(iii) Camera drivers are proprietary and the set we use has to be prioritised over the Microsoft Windows defaults. If there are further camera drivers on a computer the problems are increased.
(iv) Models change so fast that we cannot maintain instructions on how to install on a system and machine specific basis.
(v) Networking a computer running NanoSight software always gives problems, hence we always use computers as dedicated control machines. For these reasons we receive computers here, install software and bench test it before it leaves. We can then support these machines, with the supplier's input.
What is the current latest version of the software?
The current version is NanoSight NTA 2.3. The version you are using can be found by clicking help -> about in NTA. If you are an existing user of NTA but have not been issued with a user log-in, please contact email@example.com.
What is the unit made of?
The parts of the NanoSight Viewing Unit in contact with the sample are made of glass, '316' stainless steel, nylon 66 and fluorocarbon.
Is the system safe?
Yes. Providing the samples that you are analysing are safe. The system is a class one laser product as it has a fail-safe mechanism.
What is the life time of laser source in the NanoSight instrument?
10,000 hours specified by manufacturer.
What are the dimensions of the sample chamber?
Cell volume: Approximately 0.5 ml Cell depth: 0.9mm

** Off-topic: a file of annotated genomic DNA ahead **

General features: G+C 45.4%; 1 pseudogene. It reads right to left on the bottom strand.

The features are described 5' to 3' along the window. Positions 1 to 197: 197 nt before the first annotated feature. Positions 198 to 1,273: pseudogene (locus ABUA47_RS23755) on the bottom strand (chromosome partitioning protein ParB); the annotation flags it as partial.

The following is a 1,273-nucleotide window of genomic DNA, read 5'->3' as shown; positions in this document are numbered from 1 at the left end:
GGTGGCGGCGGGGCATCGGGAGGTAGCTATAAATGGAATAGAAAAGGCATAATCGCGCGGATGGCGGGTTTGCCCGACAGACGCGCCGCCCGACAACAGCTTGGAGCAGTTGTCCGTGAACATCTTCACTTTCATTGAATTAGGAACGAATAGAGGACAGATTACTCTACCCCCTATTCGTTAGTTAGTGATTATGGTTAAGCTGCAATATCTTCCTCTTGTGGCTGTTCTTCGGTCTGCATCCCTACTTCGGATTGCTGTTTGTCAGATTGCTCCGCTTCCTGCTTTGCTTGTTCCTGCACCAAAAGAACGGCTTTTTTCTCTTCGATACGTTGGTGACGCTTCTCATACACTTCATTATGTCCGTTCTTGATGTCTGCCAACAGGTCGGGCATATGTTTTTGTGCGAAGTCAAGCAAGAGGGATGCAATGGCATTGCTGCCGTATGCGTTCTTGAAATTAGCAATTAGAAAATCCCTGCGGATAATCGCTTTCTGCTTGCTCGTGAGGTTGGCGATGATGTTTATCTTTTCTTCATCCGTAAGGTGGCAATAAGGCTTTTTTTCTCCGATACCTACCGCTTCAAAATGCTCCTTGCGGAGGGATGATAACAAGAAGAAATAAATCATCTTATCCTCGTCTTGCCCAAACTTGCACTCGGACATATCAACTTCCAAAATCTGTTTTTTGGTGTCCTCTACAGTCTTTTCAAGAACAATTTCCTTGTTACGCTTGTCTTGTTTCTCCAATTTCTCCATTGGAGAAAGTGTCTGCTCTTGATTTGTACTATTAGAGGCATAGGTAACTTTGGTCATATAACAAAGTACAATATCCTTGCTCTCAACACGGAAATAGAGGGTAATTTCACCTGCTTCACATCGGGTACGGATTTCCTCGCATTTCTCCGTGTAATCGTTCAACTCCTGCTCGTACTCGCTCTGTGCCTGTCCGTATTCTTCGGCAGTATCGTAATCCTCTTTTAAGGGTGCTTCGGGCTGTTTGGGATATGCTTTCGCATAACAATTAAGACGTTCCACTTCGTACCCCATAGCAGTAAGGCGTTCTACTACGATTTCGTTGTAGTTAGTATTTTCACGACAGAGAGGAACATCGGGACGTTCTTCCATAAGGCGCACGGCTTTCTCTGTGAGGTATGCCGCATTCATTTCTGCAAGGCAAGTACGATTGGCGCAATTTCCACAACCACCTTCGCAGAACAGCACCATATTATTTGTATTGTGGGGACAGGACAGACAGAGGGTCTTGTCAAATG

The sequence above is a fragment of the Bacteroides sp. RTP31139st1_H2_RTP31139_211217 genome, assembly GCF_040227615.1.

How reproducible is the result?
Given the statistical nature of analysis of a population of particles, reproducibility is a function of the numbers of particles measured over the period of analysis. For optimum concentrations of monodisperse samples containing no contaminating aggregates, results reproducible to within approx 2-3% can be achieved in a comparatively short time (e.g. 10-20 seconds). Clearly, for low concentrations of particles exhibiting a range of particle sizes, extended analysis periods will be required to obtain reproducibility of results. Note that analysis times need to be increased for larger particle diameters to achieve similar reproducibilities.
How accurately can particle size be determined?
For samples in which an adequate number of particles are present in the sample (typically >109ml), the determination of particles size can be as accurate as that of equivalent dynamic light scattering techniques such as Photon Correlation Spectroscopy. For samples in which solvent viscosity and temperature is correctly entered, the diameter of a well prepared, monodisperse, calibration polystyrene micro-sphere can, for instance, be accurately measured to within 1-2 percent of nominal. Increasing analysis time (e.g. 1 to 2 minutes) will increase accuracy of measurement.